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Conceive

Conceive: (v) to form or devise a plan

“The imaginations of a man’s heart are evil continually from his youth.”

Rather than considering this a degrading statement from the Good Book, we should understand that it is the working climate and funny wisdom on words that begin with a C
environment that exists in the interactions of human beings, as we attempt to move forward beyond our jungle roots to a lifestyle with a higher sensitivity.

What we’re working on is how we conceive things.

If every woman is just a storage house for a pair of breasts and a vagina, and every man has to be concerned about the length of his penis, as every country contends that it is the first and the best, and all religions struggle for supernal supremacy, it is a good idea to slow down and realize that since we normally conceive things in wickedness, it might be healthy to saturate ourselves in contentment and find deeper and purer motives for our actions.

We don’t have to.

We can become defensive and think that since everybody else is so rudely constructed, we must maintain our lack of civility if we want to survive.

Yet in a rock fight, the only people who escape injury are those who refuse to throw rocks, but instead, retreat to contemplate richer and more enlightened solutions.

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Compartment

Compartment: (n) a separate container

My life makes me giggle.

I have had enough spirituality to satisfy the Pope in Rome, enough emotion to make a twelve-year-old girl cry for hours, enough mental stimulus that I’ve fooled some people into thinking I was smart, and in my earlier years, enough exercise to play tennis at a standard that people didn’t laugh when they saw me on the court.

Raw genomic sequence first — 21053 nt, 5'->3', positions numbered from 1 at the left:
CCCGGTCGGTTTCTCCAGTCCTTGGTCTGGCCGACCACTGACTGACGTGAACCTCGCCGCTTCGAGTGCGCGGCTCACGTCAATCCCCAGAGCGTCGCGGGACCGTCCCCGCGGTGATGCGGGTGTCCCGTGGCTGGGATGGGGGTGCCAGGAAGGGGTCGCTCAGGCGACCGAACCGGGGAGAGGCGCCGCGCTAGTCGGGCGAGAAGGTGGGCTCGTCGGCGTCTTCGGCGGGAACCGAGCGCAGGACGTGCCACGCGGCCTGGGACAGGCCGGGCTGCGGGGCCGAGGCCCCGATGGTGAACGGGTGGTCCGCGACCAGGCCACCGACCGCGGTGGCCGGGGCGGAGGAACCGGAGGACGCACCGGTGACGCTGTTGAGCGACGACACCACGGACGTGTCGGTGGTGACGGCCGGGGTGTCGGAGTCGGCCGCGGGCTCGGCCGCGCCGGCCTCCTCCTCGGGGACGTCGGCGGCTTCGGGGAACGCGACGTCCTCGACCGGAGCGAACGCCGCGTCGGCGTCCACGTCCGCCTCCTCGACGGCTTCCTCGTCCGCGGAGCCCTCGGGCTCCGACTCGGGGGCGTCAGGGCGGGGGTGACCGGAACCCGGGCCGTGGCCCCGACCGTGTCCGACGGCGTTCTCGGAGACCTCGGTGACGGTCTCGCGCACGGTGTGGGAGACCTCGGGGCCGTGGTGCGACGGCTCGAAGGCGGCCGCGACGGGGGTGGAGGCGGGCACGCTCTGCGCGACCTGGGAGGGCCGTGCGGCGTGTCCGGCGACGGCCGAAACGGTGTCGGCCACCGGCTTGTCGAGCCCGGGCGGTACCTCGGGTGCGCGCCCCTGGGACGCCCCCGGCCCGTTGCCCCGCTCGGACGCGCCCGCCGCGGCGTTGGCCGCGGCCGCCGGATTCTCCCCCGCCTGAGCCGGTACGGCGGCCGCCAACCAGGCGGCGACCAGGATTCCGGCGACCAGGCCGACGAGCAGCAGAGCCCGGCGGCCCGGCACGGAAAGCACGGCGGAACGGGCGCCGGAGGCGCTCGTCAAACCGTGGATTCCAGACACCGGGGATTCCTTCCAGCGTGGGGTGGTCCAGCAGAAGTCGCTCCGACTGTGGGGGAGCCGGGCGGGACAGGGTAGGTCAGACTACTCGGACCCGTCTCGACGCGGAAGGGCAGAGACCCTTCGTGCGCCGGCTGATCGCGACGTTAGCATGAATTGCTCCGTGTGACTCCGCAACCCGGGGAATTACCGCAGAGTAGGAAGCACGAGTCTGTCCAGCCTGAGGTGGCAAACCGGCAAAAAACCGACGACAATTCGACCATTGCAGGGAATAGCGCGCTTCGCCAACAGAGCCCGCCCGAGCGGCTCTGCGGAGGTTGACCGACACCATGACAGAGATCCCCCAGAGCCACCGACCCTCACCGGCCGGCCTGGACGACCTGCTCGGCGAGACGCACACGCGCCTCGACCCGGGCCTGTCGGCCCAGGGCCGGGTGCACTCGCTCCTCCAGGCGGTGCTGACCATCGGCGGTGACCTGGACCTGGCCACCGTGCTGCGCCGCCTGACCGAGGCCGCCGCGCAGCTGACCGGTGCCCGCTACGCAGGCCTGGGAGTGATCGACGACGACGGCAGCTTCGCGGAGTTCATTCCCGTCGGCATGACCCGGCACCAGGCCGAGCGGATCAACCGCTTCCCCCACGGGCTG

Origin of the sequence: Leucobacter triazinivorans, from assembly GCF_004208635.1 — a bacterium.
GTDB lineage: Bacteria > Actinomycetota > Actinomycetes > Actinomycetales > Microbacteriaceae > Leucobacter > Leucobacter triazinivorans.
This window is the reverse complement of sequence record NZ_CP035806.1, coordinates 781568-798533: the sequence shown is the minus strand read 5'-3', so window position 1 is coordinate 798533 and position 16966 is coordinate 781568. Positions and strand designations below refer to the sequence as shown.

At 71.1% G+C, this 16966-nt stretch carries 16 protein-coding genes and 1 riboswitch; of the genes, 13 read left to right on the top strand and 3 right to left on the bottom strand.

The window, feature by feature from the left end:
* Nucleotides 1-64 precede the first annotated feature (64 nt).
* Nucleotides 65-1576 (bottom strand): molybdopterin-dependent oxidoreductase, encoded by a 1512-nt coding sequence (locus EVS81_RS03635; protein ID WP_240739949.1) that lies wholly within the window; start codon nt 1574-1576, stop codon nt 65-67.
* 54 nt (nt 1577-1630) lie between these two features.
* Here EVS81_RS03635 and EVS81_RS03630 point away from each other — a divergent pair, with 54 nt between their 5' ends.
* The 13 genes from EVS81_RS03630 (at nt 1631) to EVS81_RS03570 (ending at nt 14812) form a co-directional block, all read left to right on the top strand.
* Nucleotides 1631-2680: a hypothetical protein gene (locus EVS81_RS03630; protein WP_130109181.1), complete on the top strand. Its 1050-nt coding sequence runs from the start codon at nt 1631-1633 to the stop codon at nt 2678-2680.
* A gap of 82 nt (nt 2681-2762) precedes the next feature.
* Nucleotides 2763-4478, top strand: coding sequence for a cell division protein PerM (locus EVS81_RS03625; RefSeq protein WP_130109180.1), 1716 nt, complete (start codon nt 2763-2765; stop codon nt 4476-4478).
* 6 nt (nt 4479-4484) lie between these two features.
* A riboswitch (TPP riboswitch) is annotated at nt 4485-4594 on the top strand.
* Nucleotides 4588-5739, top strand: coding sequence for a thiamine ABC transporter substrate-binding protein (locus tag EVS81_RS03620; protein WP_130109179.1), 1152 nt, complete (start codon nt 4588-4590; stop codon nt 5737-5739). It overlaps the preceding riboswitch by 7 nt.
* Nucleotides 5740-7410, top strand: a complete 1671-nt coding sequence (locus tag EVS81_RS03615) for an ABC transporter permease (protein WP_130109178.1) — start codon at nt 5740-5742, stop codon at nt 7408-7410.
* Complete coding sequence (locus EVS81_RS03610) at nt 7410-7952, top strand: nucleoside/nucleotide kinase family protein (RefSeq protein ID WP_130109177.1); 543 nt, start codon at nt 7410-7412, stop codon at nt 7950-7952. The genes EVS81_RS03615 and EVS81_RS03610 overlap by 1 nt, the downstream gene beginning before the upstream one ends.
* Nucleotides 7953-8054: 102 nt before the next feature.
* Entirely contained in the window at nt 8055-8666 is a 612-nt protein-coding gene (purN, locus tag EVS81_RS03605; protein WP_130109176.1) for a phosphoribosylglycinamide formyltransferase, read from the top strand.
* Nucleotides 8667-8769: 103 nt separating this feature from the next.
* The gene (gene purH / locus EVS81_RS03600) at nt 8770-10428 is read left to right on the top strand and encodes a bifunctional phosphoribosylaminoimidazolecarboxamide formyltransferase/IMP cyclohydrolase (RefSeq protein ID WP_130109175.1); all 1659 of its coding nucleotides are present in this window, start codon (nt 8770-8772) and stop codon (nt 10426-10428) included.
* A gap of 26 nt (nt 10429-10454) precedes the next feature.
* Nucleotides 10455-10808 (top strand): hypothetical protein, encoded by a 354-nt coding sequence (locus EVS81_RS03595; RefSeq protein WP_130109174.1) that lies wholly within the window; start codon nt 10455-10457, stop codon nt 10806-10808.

Mine is a blessed existence.

During one of those times of spiritual investigation, I discovered that a verse from the Good Book–where Jesus told his disciples that he was going to heaven tofunny wisdom on words that begin with a C “prepare a place for them,” and that in his Father’s house were “many mansions”–that the use of the word “mansion” did not really mean a huge house with multiple bathrooms and servants. Actually, there are those who feel that the closest translation would be the word “compartment.”

You see, that just makes me laugh.

God is so on point.

The idea that all of us human beings would be able to be anywhere together–even if we were in a glorified state–and have it resemble heaven, is nearly preposterous.

So I think God, in His infinite wisdom, is going to find a space for each one of us that just suits our fancy, while we simultaneously believe we’re interacting with everybody.

I don’t need a mansion–but I would favor a compartment decorated and suited to my personality and whim.

Of course, that’s working on the supposition that such an afterlife exists, and that if it does…some puny soul like me would ever be welcome.

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Cleave

Cleave: (v) to either split or join